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Ancient Weapon Manufacturing

Ancient Manufacturing
  The manufacturing of weapons was instrumental to the survival of ancient groups and culture, not just for hunting, also due to the war like nature of humanity. Manufacturing in the ancient world was typically a cottage industry. Literally, a cottage industry. An early metal smith was considered to be a person with an incredible, almost magical power. Early metal workers were highly valued members of society, their trade could mean the life or death of a tribe for example. The secrets of working with metals would have been passed down to an apprentice. Eventually, this evolved into small shops that could turn out quality arms and armor. However, a few step would be necessary to arm something like the 100,000 man armies of the Roman Empire.


Ancient manufacturing skills meant the rise and fall of ancient tribes, societies and empires as we advanced from stone tooling to carbide dies.


History of Tooling, Industry and Manufacturing

The Beginning of Manufacturing
Man has technically been into manufacturing since the dawn of its time as a species, and therefor our use of tools. Early man used manufacturing techniques in production as we advanced from spears to ranged weaponry. For example, their arrows were made with a stone featuring a rounded groove or hole to draw arrows through in order to straighten them, greatly increasing the flight qualities of the arrows. The sides of these primitive dies ground off the high points and soothed theirs surface. These abraders live on in modern manufacturing as in things like carbide dies that form bullets instead of arrow shafts as well as forming many other things out of metal. These manufacturing tools were first made of stone or bone, but were eventually made of steel and tungsten carbide.

The first manufacturing economy sprang up in Sumer. Perhaps not surprisingly as it was also the first civilization but additional factors played into it this development. The Fertile Crescent provided enough surplus food to allow its citizens to specialize but was scant on many of the raw materials needed to construct the goods desired by the first civilized society. What kind of urban civilization would you be without products? Wood, stone and bronze needed to be traded for with at first food, but later with manufactured goods. They used the raw material to make the things they needed - weapons, jewelry, idols, shields, shoes, and boats – everything they couldn’t make out of clay or reeds. The nomads around them couldn’t set up a shop to manufacture pottery for example, not complete with molds and designated foremen, but in time they would and manufacturing spread. Developments in civilian/domestic production went hand and hand, as it still does today, with military technology, both spurring on the other.

The next phase of development in the West was ushered in by the Greeks and Romans, while equally impressive manufacturing gains were made in China. Perhaps the first people to develop large scale military and domestic production in the West through proto factories would be the Athenians. Honestly, for some reason they seem to be the next phase in everything from medicine and math to warfare and philosophy. The Athenians lead the charge with a manufacturing economy. Manufacturing shops and shipyards developed, employing between 10 and 150 workers approximately at each location. Many of them were slaves, but manufacturing employed the majority of the population. These proto factories practiced division of labor and provided a competitive advantage.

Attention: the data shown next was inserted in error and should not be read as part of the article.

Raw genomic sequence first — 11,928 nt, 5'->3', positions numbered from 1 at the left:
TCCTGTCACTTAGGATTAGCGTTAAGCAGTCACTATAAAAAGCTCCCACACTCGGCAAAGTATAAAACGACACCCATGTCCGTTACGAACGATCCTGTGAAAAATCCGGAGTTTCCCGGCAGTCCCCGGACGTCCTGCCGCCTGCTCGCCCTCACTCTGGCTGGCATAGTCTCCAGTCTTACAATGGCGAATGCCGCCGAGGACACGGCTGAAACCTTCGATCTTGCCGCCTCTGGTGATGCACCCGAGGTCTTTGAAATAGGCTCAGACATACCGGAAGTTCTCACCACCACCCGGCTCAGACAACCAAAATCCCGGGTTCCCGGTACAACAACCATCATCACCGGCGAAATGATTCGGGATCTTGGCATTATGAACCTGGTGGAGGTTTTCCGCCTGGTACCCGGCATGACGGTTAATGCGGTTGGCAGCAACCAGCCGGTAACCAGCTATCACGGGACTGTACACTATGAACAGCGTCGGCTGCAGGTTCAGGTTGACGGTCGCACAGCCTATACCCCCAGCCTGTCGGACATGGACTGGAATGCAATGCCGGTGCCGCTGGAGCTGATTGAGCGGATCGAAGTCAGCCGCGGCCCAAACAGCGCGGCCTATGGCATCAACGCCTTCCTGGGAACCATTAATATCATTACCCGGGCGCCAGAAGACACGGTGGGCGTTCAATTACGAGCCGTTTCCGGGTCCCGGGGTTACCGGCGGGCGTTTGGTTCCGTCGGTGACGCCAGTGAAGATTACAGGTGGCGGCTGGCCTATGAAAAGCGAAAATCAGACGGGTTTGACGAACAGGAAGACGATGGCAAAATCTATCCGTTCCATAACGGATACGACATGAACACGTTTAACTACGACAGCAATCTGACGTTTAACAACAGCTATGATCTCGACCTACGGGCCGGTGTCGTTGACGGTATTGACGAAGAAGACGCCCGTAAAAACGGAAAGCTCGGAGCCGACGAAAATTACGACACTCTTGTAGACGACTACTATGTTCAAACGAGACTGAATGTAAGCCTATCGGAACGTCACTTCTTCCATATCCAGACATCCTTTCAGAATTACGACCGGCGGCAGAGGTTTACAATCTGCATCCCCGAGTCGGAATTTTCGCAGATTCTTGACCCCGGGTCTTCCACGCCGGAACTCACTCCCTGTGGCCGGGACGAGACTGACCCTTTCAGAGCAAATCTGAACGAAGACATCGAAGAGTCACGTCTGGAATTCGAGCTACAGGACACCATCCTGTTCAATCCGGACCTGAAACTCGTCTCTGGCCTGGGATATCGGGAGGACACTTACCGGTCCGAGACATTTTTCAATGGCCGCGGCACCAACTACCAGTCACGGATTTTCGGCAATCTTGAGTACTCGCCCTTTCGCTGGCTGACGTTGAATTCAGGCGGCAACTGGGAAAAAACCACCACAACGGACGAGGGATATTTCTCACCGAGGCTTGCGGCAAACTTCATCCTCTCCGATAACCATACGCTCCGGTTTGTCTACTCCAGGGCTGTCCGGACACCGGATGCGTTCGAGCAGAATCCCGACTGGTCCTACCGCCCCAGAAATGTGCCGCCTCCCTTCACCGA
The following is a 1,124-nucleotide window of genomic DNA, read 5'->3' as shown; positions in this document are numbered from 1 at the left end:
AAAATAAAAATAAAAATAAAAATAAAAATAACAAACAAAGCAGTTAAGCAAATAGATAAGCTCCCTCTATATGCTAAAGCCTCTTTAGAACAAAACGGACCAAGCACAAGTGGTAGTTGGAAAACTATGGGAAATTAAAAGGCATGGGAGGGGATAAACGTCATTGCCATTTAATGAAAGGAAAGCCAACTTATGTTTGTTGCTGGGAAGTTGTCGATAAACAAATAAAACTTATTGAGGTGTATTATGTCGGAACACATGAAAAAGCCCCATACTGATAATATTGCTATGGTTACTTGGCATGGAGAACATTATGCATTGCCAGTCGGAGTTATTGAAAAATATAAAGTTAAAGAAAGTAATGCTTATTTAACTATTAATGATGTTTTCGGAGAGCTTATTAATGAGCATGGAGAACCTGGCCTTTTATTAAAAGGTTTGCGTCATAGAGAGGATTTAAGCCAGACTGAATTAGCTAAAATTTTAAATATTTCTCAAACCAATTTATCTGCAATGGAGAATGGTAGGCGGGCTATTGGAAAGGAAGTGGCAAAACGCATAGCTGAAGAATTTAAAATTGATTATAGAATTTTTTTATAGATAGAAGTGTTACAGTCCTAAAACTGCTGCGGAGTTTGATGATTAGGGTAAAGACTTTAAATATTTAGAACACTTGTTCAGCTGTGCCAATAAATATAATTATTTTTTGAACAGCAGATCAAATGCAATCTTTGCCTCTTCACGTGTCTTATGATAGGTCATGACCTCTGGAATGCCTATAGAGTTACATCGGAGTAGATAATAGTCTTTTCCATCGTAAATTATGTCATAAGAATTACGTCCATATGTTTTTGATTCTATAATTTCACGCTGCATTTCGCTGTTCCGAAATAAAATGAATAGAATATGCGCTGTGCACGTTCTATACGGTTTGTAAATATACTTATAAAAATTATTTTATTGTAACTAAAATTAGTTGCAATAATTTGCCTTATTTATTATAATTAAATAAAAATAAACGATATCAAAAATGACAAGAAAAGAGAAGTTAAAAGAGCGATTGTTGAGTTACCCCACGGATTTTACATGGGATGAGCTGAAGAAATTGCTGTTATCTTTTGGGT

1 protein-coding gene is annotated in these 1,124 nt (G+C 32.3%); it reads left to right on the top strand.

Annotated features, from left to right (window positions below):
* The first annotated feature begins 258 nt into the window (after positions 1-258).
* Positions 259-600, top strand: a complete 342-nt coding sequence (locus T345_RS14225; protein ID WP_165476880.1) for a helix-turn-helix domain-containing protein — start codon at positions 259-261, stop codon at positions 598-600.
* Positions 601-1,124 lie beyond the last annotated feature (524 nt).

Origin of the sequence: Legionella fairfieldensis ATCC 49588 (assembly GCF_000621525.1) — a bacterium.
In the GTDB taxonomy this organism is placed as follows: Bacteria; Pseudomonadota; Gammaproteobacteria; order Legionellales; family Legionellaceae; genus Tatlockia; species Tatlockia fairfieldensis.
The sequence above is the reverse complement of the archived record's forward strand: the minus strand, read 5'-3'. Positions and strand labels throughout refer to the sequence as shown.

There is a theme that many modern historians enjoy that likes to point out that the Romans had some cultural jealousy towards the Greeks but this certainly didn’t apply to the military. In the area of warfare the Romans definitely didn’t have an inferiority complex. The Romans used steel to make their famous swords, the gladius, and employed government agents to ensure that the weapons and armor of the Roman armies would be standardized. While at first the military contracts for weapons and armor were fulfilled by private entrepreneurs they eventually became state run enterprises. In the late empire each massive field army had its own state owned armament facility in key locations. These large field armies were tasked with countering any large enemy excursions into Roman territory. Field armies retained production capabilities themselves, but largely became dependent on these government facilities for equipping them. The Romans made further advancement in weapon and armor standardization and although their military products weren’t as elegant and refined as our reproductions, they really only cared about efficiency. The Romans used something similar to modern carbide dies to draw the shafts of their pilum (heavy javelins) and developed such things as standardized metal plate armor. However, the next step in industrialization was never achieved, the Romans were stagnated and fell before they could achieve true industrialization.

The next notable leap wasn’t until the Venice Arsenal, owned by the Republic of Venice, perhaps the first place to qualify as a factory by many modern standards. The Venice Arsenal, found in 1104 was several hundred years before the industrial revolution but had 16,000 employees at its height. They used prefabricated, standardized parts to produce ships and other war goods on assembly lines. At its height it could launch a ship a day. Once the industrial revelation hit full swing, things were mechanized, but this wouldn’t be until beyond the scope of ancient military production.


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